A: I think enjoy playing the game correctly. Respecting the game. Things like that. I always watched how he did it. There’s a difference between just having fun and being silly, or enjoying just trying to be better than somebody else.
Q: What does respecting the game mean?
A: Trying to play the game right. Caring about playing the game right. Running balls out. Showing up on time. Competing correctly.
Q: Is it more challenging to get guys to do that nowadays?
A: No. I actually think it’s probably turned the other way. I think the younger players who come up to the big leagues now are really … it’s probably cyclical but I think our game is in great shape. The younger players are terrific.
Q: Anything else jump out at you about what your Dad either influenced you or taught you?
A: Everything. He taught me everything. I always wanted to hit like him. I think our styles were similar, he was just much better than me.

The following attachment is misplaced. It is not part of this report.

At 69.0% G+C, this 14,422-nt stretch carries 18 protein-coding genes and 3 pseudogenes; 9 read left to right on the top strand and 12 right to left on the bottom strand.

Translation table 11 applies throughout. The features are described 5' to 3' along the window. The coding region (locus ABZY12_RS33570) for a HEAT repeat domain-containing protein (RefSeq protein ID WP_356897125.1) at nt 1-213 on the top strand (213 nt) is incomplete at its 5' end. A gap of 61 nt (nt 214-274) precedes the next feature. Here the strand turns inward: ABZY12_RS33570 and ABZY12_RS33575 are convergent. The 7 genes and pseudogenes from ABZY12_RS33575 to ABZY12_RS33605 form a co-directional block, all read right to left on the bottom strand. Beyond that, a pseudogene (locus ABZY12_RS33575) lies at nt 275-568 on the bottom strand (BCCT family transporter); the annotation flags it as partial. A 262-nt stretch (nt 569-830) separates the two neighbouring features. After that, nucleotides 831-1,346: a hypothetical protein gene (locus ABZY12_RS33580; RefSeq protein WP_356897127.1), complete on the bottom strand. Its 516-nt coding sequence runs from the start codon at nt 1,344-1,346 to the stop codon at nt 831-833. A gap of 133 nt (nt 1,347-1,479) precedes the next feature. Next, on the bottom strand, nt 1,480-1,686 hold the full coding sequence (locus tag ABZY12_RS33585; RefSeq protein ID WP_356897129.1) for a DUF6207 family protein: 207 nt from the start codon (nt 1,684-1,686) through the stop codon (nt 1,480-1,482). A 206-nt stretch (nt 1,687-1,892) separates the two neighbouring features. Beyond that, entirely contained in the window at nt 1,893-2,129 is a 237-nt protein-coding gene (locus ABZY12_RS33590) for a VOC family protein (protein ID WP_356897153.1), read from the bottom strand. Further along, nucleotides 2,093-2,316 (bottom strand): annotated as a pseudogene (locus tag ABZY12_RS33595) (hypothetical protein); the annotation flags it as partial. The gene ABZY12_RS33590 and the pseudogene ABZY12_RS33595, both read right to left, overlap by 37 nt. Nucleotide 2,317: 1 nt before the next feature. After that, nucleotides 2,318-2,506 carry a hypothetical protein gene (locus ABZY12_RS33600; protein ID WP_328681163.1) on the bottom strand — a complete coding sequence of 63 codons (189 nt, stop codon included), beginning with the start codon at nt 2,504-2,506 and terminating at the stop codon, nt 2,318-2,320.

Q: How about as a man?
A: He’ll always be the person I look up to more than anything. That’ll never change. Just the way he carried himself. He grew up in a major league clubhouse. I grew up in a major league clubhouse. And I don’t remember ever hearing my Dad curse. It was something I always respected. I don’t care if he did. I do all the time. He just never did it in front of me, or my Mom. And I always thought that was pretty cool.
Q: What makes a good manager?
A: I think you have to have the ability to connect with everybody. If you have a reputation for dealing with the younger guys or veteran guys, that doesn’t work. I think you have to have the ability to connect with everybody. And I like it. That’s the fun part of the job for me, is being with the guys.
Q: I would imagine connecting with everybody means you treat everybody different?
A: Or treat everybody special. I get asked all the time how you’re going to handle the two … whatever … superstars. I think when they walk through our doors they deserve the right to be treated special. I don’t care how much you play. That’s just the way I’ve always tried to do it and I think it works.
Q: There is a belief that the more a guy produces the more he gets away with.